Introducing the Thames and Chilterns Birds Atlas

A new internet based bird atlas (thamesandchilternbirdatlas.org.uk) has been launched, covering the counties of Bedfordshire, Berkshire, Buckinghamshire, Hertfordshire and Oxfordshire. For the first time it is possible to view in one place the breeding and wintering distributions and abundance for all bird species at the tetrad scale for a large tract of southern England as well as the changes since the 1980s, and for Bedfordshire and Hertfordshire, since the late 1960s.

 The area covered comprises 9276 sq km of inland southern England. From north to south it encompasses part of the southern Cotswolds, the vales of White Horse and Aylesbury, the chalk hills of the Chilterns and Berkshire Downs and valleys of the Thames and some of its southern tributaries. It includes substantial urban areas, such as Reading, Oxford, Luton and Milton Keynes; the outer metropolitan suburbs and a variety of habitat types. It is an area which has seen substantial changes in the 20th Century, in both rural and urban areas and these changes continue.

All of the counties undertook a tetrad breeding bird distribution survey during the period 1980 to 1992 (but most in the mid- and late 1980s) and again during the period of the most recent national British Trust for Ornithology (BTO) Atlas (2007-2012). In addition, Bedfordshire and Hertfordshire undertook one at the time of the first BTO breeding atlas in the late 1960s and early 1970s, and four of the counties (Berkshire, Buckinghamshire, Hertfordshire and Oxfordshire) achieved almost 100% coverage of their tetrads for timed tetrad counts in both the breeding season and winter during the 2007 to 2012 BTO Atlas survey period. The results of all of these are presented on the website.Its aim is to provide a source of information for birdwatchers and naturalists interested in the wildlife of the area, a reference source for local policy makers assessing the species and sites whose conservation should be promoted and a source of information for scientists researching population changes and density and their relationship to habitats.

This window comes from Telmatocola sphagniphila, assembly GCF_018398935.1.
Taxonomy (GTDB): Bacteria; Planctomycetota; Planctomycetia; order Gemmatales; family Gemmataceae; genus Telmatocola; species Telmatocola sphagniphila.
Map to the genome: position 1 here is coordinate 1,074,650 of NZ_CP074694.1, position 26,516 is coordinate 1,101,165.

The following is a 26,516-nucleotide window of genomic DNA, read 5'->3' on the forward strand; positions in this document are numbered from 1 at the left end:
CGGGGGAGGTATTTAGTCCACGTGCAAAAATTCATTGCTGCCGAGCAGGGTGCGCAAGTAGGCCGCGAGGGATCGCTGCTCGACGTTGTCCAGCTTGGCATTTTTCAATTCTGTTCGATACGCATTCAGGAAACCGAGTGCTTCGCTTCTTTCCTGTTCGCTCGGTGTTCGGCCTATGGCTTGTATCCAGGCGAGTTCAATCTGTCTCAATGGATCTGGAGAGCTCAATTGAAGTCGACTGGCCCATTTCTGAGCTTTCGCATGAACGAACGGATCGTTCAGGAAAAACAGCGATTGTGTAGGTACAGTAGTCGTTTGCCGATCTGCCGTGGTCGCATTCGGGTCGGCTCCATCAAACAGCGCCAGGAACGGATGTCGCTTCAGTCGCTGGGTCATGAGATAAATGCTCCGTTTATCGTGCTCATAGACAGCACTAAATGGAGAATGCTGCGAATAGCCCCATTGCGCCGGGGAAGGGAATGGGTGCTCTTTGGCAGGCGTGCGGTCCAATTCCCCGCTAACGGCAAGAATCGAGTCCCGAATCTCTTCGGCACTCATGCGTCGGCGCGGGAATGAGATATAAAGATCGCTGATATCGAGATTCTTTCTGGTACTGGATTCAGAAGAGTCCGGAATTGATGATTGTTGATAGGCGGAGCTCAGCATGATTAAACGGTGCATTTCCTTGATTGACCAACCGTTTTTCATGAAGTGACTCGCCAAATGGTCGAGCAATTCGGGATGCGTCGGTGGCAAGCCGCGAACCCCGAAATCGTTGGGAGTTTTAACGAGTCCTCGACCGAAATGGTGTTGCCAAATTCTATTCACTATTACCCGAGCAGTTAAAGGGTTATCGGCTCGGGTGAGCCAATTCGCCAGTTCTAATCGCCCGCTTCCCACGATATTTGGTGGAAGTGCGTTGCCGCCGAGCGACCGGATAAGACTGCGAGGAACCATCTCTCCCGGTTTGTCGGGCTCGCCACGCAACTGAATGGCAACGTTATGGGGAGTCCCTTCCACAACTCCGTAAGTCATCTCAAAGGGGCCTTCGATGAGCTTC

The site enables users to compare the distribution between species and between different surveys. Habitat information derived from derived from 1km habitat mapping carried out by the Centre for Ecology and Hydrology has been used to create habitat comparison maps and overlays of habitat types to use with species and species comparison maps. As such it provides a unique opportunity to see changes over a period of 20 years, or 40 years in the case of Bedfordshire and Hertfordshire, at a much finer scale than the national 10km atlas, and to compare these to habitat data.

Some well-known national trends, like the retreat of some declining farmland species, such as Grey Partridge and Corn Bunting, can be tracked, as can the spread of species such as Buzzard, Red Kite and some of the recent arrivals like Cetti's Warbler and Little Egret. There are though other changes that can be investigated, such as the decline of species once regarded as successful colonisers of urban areas, like House Sparrow and Starling, or the differing trends amongst waders, with some little-known changes such as Curlews starting to breed on the Berkshire Downs despite losses in the valleys of the Upper Thames tributaries. There are many other such stories too be investigated, and hopefully the information presented here will inspire some visitors to the site to use the data to investigate further some of the factors that may be influencing these changes.

 

The project has been funded by the Bedfordshire Bird Club, Berkshire Ornithological Club, Buckinghamshire Bird Club, Hertfordshire Natural History Society/Herts Bird Club, Oxfordshire Ornithological Society and  the Thames Valley Environmental Records Centre. They are grateful to all the field workers whose efforts produced these maps and their colleagues in the Banbury Ornithological Society and Newbury District Ornithological Club for their help in organising the surveys, to the BTO whose generous extension of the on-line facilities set up for the 2007-2012 national atlas was an enormous help in realising the most recent surveys and to Garganey Consulting for designing and setting up the site.

For more information, please contact:-

For Bedfordshire Bird Club - recorder@bedsbirdclub.org.uk;

For Berkshire Ornithological Club -berksbirdatlas@berksoc.org.uk;

For Buckinghamshire Bird Club - chairman@bucksbirdclub.co.uk;

For Hertfordshire Natural History Society/Herts Bird Club - birdrecorder@hnhs.org;

For Oxfordshire Ornithological Society - bto-rep@oos.org.uk;